Laura’s post yesterday (thank you BTW) made me think about my characters. You see, I am a “method” writer – meaning I totally get into my character’s head when I write, almost “becoming” them.

At least during the rough draft. When I edit, I have distance – something I try to avoid during the initial writing. But that is another post….

This is about me and my characters.

Okay, so being so close to my mc has advantages – I can usually find his/her voice pretty easily. I can be authentic to the character. And my characters are as unique as they are supposed to be (at least that is the goal)

There is, however a HUGE disadvantage.

Being in my character’s head often means I take on their personality for a bit. And their angst.

Especially their angst.

Take my current WiP, Perfect Scars. In this story, the mc has a lot of problems. She is the epitome of EMO…

Not so much fun to channel! Seriously.

After long writing stretches with her I always feel angsty unsettled. At first I couldn’t figure out why. I mean, I was happy – I knew I was. So what the heck was all of the random angst about.

Until I realized it was HER. My main character.

I was channeling her. Living her life for a bit.

Ooops….Guess I needed to get out of her head after a writing stint, right?

Have you guys ever done that…lived in your character’s head so much you were channeling them in your real life? Please say yes.



10 thoughts on “Channeling my characters

  1. Yes! I tend to write in the first person (especially for first drafts), which exaggerates the effects you describe. I think it also happens that a really good reader can take on the personality of an important character for a while. Sometimes for the better, sometimes…not so much.

    Fiction–whether we produce it or consume it–can break up the rigidity of the ego. That can be pretty uncomfortable.

    I often summon a character, usually as I lie down to sleep at night or to take a nap. This is a very deliberate choice. I’ll put a character on like a change of clothing. I write first thing in the morning, and the hope is always that a session will take on the quality of “automatic writing,” which is very much a form of channeling. It works best when I’ve done the summoning thing the night before.

    Sometimes, too, I’ll start to see what’s happening around me through the filter of a character I’ve “become” for the moment. It actually helps me to remember that I, too, am an invented character, that my beliefs, values and desires are reflections of my family, my culture and my personal choices over time. The fact that I can “be” someone else–even temporarily–means that I don’t have to be quite so attached to who I have habitually imagined myself to be.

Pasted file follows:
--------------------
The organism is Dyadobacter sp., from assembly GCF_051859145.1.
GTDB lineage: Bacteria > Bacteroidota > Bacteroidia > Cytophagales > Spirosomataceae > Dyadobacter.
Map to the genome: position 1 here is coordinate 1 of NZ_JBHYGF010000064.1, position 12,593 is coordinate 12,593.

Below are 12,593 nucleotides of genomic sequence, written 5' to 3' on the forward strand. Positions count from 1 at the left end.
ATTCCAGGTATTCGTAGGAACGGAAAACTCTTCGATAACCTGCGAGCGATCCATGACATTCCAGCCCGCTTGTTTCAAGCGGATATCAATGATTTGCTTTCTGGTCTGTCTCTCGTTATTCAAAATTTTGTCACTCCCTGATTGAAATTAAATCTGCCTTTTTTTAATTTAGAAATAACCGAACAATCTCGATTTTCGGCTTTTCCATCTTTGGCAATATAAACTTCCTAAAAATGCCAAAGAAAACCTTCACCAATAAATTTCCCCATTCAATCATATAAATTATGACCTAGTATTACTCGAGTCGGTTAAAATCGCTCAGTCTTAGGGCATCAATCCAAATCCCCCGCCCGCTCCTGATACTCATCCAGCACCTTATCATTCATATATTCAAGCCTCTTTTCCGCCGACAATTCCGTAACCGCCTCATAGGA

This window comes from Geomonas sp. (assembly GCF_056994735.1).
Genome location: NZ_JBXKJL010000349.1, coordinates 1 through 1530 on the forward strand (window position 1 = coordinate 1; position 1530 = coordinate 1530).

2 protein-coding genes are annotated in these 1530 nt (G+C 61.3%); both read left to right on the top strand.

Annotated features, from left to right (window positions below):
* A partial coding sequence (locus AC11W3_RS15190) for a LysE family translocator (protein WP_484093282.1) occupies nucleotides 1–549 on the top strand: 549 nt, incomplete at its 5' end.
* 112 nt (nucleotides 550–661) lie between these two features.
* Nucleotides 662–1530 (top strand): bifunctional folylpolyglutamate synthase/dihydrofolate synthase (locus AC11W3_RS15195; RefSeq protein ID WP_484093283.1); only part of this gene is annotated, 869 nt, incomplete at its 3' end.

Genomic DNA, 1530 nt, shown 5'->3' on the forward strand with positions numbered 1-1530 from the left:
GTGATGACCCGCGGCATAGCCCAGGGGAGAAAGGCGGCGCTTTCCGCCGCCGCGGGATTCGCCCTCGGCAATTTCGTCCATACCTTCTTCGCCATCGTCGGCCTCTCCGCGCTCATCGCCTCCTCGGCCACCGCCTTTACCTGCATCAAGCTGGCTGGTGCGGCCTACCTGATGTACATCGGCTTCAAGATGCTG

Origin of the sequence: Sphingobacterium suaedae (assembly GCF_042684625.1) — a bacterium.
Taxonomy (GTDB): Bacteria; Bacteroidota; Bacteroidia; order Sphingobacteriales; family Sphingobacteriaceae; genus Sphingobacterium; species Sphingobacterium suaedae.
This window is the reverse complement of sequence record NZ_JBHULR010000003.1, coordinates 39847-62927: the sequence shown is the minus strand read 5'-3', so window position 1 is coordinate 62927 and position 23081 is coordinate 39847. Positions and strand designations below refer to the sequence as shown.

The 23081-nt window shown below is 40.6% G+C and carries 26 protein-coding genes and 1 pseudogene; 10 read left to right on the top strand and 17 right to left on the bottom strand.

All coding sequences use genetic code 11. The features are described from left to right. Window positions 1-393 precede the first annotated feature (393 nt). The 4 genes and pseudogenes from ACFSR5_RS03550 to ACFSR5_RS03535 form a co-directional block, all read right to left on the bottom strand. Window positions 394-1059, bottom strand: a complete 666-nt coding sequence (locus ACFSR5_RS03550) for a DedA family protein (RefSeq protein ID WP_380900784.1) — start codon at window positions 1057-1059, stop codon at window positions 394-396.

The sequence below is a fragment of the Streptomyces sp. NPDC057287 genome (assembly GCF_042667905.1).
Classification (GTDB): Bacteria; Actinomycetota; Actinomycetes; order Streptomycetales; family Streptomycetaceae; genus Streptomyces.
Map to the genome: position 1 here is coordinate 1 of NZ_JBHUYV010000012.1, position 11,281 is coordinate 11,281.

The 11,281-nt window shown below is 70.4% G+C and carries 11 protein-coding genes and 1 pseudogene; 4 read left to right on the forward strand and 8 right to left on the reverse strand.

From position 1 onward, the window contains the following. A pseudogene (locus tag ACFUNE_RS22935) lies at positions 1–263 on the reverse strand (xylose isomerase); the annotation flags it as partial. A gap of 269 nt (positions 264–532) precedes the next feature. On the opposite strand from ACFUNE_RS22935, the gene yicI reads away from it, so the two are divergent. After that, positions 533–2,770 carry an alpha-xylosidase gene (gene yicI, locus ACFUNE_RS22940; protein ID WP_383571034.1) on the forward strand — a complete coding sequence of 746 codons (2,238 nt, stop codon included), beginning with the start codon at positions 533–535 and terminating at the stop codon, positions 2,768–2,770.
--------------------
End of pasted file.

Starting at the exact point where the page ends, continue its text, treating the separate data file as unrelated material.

Thanks for this post, Christine!

  2. Oh, I cry all the time, or laugh, or get angry, or whatever while I’m storylining. It happened at work once – I got so mad channeling a character that I pounded my fist on the desk and everyone looked up. It was embarrassing.

    On the other hand though it can be helpful. If I need to get angry and speak my mind I channel Rebecca (because she’s a bitch). If I’m scared I channel Gar, because he’s not afraid of anything. If I’m lonely I channel Lane, and if hubby’s in the mood and I’m not I find someone who is to channel 😉 (also usually Lane, since he’s based on hubby and just as horny!)

  3. oh yeah. I think, especially if you’re writing in first person, this happens to a lot of us, whether we notice or not. It’s tough, because you want to be true tot he character, but sometimes, the character comes out in you. It does make for very real, raw emotion, but also helps your family to realize just how crazy writers are! Lol!

    1. I WISH I could do that. Characterization is something I am struggling with right now big time. It is the weak point in my short story (probably not the only one, but definitely the most obvious) and I am really having difficulty with it. What’s worse is I should be good at this. I used to act in high school and I think I was at least halfway decent at getting into a character’s head. I just need to find my way back there. I don’t have any advice for you though, sorry.

  4. I don’t think I get into their head that much…but sometimes I’ll think odd thoughts like, “What would my MC think of my kids? Or this shirt?” Like I really care about her opinion!

  5. I spend a lot of time in my characters head.

    So far I’ve been able to dissociate with her when I close down the WIP for the day.

    Then there are those days I’m the one that’s angry at the world and moody. I use those days to make her experience what I’m feeling. In some ways I probably get this character more than any other I’ve written. (Hugs)Indigo

  6. I do get pretty deep into it with my characters, but I’ve never walked away from a story as one of them in any way. I do, on occasion, when I’m walking from one building at work to another, get into the story in my head — it’s usually dialogue. But I just store it away when I get back to business.

  7. I definitely “become” my characters. In fact, today I’m feeling like one heck of a crab-a**…oh wait, my character is happy — guess that’s just me. But truly, I get emotional when my characters do. I’m the same way when reading a fantastic book — can’t clear my head afterwards. Interesting post~

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